LEO BERKELEY
FILMMAKER

FILMOGRAPHY

The Q (2015)

‘The Q’ is a short essay film about what we think about when we wait in lines. The film screened as part of the 2015 MINA International Mobile Innovation Screenings, an international, peer-reviewed series of exhibitions (Wellington, Melbourne, Strasbourg and Skopje). It also screened at Ethnografilm 2016 in Paris (ethnografilm.com), an international festival of academic films whose main purpose is ‘the systematic understanding of the social world’.

The 57 (2013)

‘The 57’ is a short essay film about a tram route in Melbourne, which was shot entirely with an IPhone. My specific interest in the 57 tram is the way it crosses physical, social and conceptual boundaries, providing a space where a diverse range of people spend time together as the tram moves through different parts of the city. It showed at the international documentary conference Visible Evidence in 2015, in a session that featured ‘the most innovative and creative mobile moving-­image works which were screened during the last four years at the International Mobile Innovation Screenings.’

How To Change The World (2008)

How To Change The World is a playful tapestry of stories woven around a decaying neighbourhood pub called The Junction Hotel. At the heart of the film is Max, the pub’s ageing owner, and his struggle to keep the Junction open for the sake of his loyal but diminishing band of regular customers.

Ending With Andre (2005)

‘Ending With Andre’ is a machinima work, a media form which has been described as an example of the convergence occurring between computer games, films and the internet. It tells the story of a woman hiding out in a small town to get away from her violent ex-boyfriend. ‘Ending With Andre’ screened at the 2005 Machinima Film Festival in New York.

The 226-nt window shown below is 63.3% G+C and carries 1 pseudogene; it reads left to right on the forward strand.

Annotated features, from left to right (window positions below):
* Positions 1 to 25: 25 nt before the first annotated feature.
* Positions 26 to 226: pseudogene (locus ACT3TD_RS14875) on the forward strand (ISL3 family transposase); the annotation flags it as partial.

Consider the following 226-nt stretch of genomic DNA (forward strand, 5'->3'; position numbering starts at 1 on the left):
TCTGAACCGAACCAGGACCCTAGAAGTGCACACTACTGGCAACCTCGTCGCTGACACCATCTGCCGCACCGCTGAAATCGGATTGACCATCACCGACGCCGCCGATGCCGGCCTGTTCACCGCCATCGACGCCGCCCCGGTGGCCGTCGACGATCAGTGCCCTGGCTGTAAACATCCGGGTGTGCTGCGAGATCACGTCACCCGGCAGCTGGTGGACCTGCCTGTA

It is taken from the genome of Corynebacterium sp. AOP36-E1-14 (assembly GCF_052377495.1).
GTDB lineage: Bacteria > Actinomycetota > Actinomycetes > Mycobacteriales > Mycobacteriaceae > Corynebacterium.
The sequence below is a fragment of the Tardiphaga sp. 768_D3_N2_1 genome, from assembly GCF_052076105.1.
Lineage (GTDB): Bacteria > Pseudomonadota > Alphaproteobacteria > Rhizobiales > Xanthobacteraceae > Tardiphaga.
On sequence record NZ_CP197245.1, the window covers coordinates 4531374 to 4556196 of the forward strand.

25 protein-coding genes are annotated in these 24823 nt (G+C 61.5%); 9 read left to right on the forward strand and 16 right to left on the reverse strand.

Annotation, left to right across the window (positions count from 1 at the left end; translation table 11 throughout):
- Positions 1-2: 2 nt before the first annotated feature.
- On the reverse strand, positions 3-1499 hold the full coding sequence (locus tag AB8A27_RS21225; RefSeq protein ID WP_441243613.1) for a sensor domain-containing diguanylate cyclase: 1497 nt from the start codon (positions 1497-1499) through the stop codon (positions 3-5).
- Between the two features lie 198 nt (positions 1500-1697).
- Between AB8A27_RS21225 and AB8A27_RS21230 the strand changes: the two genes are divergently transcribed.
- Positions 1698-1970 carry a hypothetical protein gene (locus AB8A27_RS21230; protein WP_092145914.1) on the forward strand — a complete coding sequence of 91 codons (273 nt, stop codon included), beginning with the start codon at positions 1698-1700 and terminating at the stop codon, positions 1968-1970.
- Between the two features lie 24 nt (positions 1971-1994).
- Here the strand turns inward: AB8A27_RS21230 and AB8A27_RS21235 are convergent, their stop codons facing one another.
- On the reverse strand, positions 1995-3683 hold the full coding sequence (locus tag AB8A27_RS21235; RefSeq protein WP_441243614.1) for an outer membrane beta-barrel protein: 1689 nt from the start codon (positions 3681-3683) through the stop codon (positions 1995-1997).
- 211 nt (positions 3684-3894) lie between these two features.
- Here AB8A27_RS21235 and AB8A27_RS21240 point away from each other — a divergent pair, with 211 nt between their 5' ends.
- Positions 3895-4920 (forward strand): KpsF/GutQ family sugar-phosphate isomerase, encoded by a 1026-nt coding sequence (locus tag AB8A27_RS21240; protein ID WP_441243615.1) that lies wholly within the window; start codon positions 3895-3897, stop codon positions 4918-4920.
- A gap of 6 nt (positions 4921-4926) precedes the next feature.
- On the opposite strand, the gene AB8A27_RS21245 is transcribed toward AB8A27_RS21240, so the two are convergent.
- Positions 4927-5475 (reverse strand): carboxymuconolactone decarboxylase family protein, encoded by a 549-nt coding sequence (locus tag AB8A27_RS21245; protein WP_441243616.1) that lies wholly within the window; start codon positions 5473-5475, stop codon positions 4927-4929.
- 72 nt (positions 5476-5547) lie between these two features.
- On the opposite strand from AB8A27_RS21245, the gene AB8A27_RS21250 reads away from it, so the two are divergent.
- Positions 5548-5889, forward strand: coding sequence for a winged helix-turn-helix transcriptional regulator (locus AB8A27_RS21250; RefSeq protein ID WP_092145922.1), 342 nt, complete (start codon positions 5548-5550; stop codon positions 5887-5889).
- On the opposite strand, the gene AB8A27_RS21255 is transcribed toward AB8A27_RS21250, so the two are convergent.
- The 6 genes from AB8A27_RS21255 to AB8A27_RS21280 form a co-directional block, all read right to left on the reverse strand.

Stargazers (1999) Part 1

Following the adventures of five idealistic strangers in suburban Melbourne, Stargazers, a micro-budget, fully improvised 5 hour drama, is available for the first time online as a 3 part series. A “totally unpretentious tale of individual destiny, full of endless subplots and intrigue, and it is a joy to watch.” Michelle Carey, Artistic Director, Melbourne International Film Festival.

Stargazers (1999) Part 2

In the film, each actor created and developed their own character, nothing was put on paper and neither the director nor the actors knew what would happen in each scene until it was actually shot.

Stargazers (1999) Part 3

Stargazers was a deliberate attempt to challenge conventional notions of length and pacing in fictional screen narratives and allow the drama and the dialogue to unfold in its own time and with its own rhythm: a story where a talk at the pub or an anecdote in the kitchen are explored for their inherent dramatic richness as much as plot twists or action sequences.

Holidays On The River Yarra (1991)

“Leo Berkeley has come up with an excellent debut feature…The film starts out as a seemingly typical study of teen unemployment, shifts gears into bizarre black comedy, and then takes yet another, sharper turn, providing an ending which is quite unnerving.” “Holidays on the River Yarra Review” by David Stratton, The Australian; October 12, 1991.

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